Wednesday, December 16, 2009
Monday, December 7, 2009
Monday, November 30, 2009
Samuel Langhorne Clemens was born on this date in 1835 in Florida, Missouri. His family moved to Hannibal, Missouri when he was four and it was growing up in this small town on the banks of the Mississippi that formed the basis for his famous novels Adventures of Huckleberry Finn and The Adventures of Tom Sawyer. Clemens later achieved his childhood dream of becoming a pilot on a Mississippi river steamboat.
When the Civil War shut down river traffic Clemens went west and began his career as a newspaper reporter and writer in earnest. He adopted the pen name Mark Twain, a term used on the Mississippi for water depth (two fathoms). During his lifetime Samuel Clemens achieved world wide fame for his novels and writings. He died on April 21, 1910 in Redding, Connecticut.
Tuesday, November 10, 2009
The U.S. Marines have fought with distinction in all of the nations wars but in modern times their reputation was cemented by their actions at Belleau Wood in World War One and in the Pacific theatre of World War Two. The bloody actions on Guadalcanal, Tarawa and most famously the fighting and the raising of the flag over Iwo Jima have ingrained the memory of their sacrifice in the minds of the American people. Semper Fi!
Thursday, October 22, 2009
Monday, October 19, 2009
Friday, July 31, 2009
This bas-relief of the signing can be found on Bradford St. in Provincetown at the base of the Pilgrim Monument.
Friday, July 17, 2009
One Governors Lane
Exeter, New Hampshire 03833
This Saturday (July 18) the American Independence Museum is sponsoring a street festival in Exeter, New Hampshire. This popular annual event will consist of a number of family oriented activities, food and craft vendors and will center on the events of July 1776 when American Independence was first declared in the former British colony of New Hampshire. In addition to a reading of the Declaration of Independence, General George Washington of the Continental Army will be speaking at this event.
Revolutionary War re-enactors (including the 4th King's Own) will be on hand to engage the public in a spirited debate about the merits of rebelling against King George III. Artillery firing and 18th century tactical demonstrations are once again scheduled throughout the day. The festival will be held from 10:00 a.m. to 5:00 p.m. in downtown Exeter. A fireworks display sponsored by the Town of Exeter will take place in the evening.
Thursday, July 9, 2009
This weekend (July 10-12) Col. Glover's regiment will be hosting their annual summer encampment at Fort Sewall in Marblehead. Starting on Friday, re-enactors from all over New England will turn this former colonial era fort into an Revolutionary War encampment, with units representing Colonial militia, the British Navy and British Regulars (to include the King's Own) on hand.
The highlight of the weekend for the viewing public will be, as always, the pitched battles through the streets of Marblehead between the Colonial militia and the armed forces of His Majesty King George III. There are two battles scheduled for Saturday, one in the morning at 10:15 and another in the afternoon at 2:00.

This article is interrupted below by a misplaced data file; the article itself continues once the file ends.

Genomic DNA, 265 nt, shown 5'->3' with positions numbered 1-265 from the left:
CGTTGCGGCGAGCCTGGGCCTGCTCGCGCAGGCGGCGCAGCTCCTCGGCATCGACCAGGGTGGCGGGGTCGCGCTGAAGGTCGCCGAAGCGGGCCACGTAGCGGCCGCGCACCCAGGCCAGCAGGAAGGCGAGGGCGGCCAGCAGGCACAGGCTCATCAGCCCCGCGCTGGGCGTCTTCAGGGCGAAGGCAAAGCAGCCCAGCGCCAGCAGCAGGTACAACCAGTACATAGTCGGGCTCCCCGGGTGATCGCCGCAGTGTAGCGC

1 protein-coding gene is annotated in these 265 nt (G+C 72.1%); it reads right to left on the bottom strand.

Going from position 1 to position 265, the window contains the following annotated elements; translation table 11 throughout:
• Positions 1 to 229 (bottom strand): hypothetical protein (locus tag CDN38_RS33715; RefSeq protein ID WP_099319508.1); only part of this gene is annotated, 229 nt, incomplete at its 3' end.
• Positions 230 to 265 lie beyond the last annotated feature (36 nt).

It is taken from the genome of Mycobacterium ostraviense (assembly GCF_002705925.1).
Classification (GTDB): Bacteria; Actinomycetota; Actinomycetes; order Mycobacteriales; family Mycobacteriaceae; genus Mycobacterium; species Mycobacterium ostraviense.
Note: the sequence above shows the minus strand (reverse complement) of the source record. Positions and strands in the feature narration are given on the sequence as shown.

Fort Sewall is open to the public until sunset and public facilities are available. Parking in the area adjacent to the Fort is very limited.
Tuesday, June 23, 2009
Friday, June 19, 2009
The "new" Massachusetts State House on Beacon Hill was completed in 1798, replacing the Old State House on State Street, as the new seat of state government. The building was designed by Charles Bullfinch and was located on land originally owned by John Hancock, the first governor of Massachusetts. The cornerstone of the building was laid by Samuel Adams, Paul Revere and other prominent Masons.
The buildings gold dome was originally just wood. The structure leaked so in 1802 it was overlayed with copper sheathing from Paul Revere's own company. The gold leaf was added in 1874 giving the dome its distinctive appearance.
The statues in front of the main structure of the building are of Horace Mann and Daniel Webster. In front of the visitors entrance, on the lower lawn, is a statue of Civil War General Joseph Hooker mounted on horseback. There are also statues of Anne Hutchinson, Mary Dyer and President John F. Kennedy. Inside the original building on the second floor can be found murals depicting scenes of early Massachusetts history and the Hall of Flags. On display in the Hall of Flags are Massachusetts Regimental flags from the nations wars.
The Massachusetts State House is open for tours Monday - Friday from 10:00 to 4:00 p.m. The building is closed on weekends and holidays.
Wednesday, June 17, 2009
Today is the 224th anniversary of the Battle of Bunker Hill, the first major battle of the American Revolution. Although
the British won the battle, it was a very costly victory that gave hope to the American cause, as it showed Colonial troops could stand against Britain's best soldiers. The battle is also significant, I believe, for what might have happened to the new Rebellion if events had turned out just a little bit differently.
The initial plan was for the Colonial militia to fortify Bunker Hill, which is a higher promontory and is closer to the mainland than Breeds Hill on the Charlestown peninsula. For reasons unknown today it was decided to build a redoubt on Breeds Hill and this is where most of the actual fighting on that day took place. This placed the militia in a (potentially) very precarious position. It would have quite easy for the British Army, under the cover of the British Navy, to have made its amphibious landings behind the redoubt and attacked the fortification from the rear. This plan was advanced by General Clinton, but he was overruled.